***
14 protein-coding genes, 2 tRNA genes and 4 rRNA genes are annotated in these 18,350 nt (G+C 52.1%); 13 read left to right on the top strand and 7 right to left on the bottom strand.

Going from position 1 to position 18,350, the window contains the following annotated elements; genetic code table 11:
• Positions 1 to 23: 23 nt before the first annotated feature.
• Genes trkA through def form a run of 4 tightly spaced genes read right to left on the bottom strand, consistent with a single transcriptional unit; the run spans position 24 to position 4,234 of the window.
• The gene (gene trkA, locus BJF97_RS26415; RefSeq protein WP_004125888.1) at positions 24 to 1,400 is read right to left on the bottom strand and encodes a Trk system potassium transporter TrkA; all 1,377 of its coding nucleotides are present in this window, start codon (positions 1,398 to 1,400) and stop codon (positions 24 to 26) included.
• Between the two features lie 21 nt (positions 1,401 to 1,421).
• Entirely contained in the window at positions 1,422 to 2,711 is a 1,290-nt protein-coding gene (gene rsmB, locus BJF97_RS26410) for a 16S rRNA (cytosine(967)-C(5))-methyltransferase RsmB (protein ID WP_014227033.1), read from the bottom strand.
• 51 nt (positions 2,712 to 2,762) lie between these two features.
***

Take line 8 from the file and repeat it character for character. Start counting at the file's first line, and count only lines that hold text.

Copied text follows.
• 51 nt (positions 2,712 to 2,762) lie between these two features.